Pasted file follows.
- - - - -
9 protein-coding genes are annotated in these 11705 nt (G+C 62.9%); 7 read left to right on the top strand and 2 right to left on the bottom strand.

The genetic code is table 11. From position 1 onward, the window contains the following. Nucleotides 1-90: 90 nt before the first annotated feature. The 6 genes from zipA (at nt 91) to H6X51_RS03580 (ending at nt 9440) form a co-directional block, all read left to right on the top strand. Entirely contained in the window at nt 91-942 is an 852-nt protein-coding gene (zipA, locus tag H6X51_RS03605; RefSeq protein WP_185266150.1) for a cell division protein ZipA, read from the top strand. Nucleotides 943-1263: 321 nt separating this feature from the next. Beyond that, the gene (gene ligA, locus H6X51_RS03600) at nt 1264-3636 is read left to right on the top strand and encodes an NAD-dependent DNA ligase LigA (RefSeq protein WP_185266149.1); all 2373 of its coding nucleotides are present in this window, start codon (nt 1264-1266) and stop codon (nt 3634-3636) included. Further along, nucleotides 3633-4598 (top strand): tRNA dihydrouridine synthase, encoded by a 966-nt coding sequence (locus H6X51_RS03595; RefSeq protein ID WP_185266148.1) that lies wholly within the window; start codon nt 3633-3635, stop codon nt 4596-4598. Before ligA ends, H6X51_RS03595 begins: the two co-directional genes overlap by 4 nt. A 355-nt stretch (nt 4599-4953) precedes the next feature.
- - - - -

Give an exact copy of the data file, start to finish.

9 protein-coding genes are annotated in these 11705 nt (G+C 62.9%); 7 read left to right on the top strand and 2 right to left on the bottom strand.

The genetic code is table 11. From position 1 onward, the window contains the following. Nucleotides 1-90: 90 nt before the first annotated feature. The 6 genes from zipA (at nt 91) to H6X51_RS03580 (ending at nt 9440) form a co-directional block, all read left to right on the top strand. Entirely contained in the window at nt 91-942 is an 852-nt protein-coding gene (zipA, locus tag H6X51_RS03605; RefSeq protein WP_185266150.1) for a cell division protein ZipA, read from the top strand. Nucleotides 943-1263: 321 nt separating this feature from the next. Beyond that, the gene (gene ligA, locus H6X51_RS03600) at nt 1264-3636 is read left to right on the top strand and encodes an NAD-dependent DNA ligase LigA (RefSeq protein WP_185266149.1); all 2373 of its coding nucleotides are present in this window, start codon (nt 1264-1266) and stop codon (nt 3634-3636) included. Further along, nucleotides 3633-4598 (top strand): tRNA dihydrouridine synthase, encoded by a 966-nt coding sequence (locus H6X51_RS03595; RefSeq protein ID WP_185266148.1) that lies wholly within the window; start codon nt 3633-3635, stop codon nt 4596-4598. Before ligA ends, H6X51_RS03595 begins: the two co-directional genes overlap by 4 nt. A 355-nt stretch (nt 4599-4953) precedes the next feature.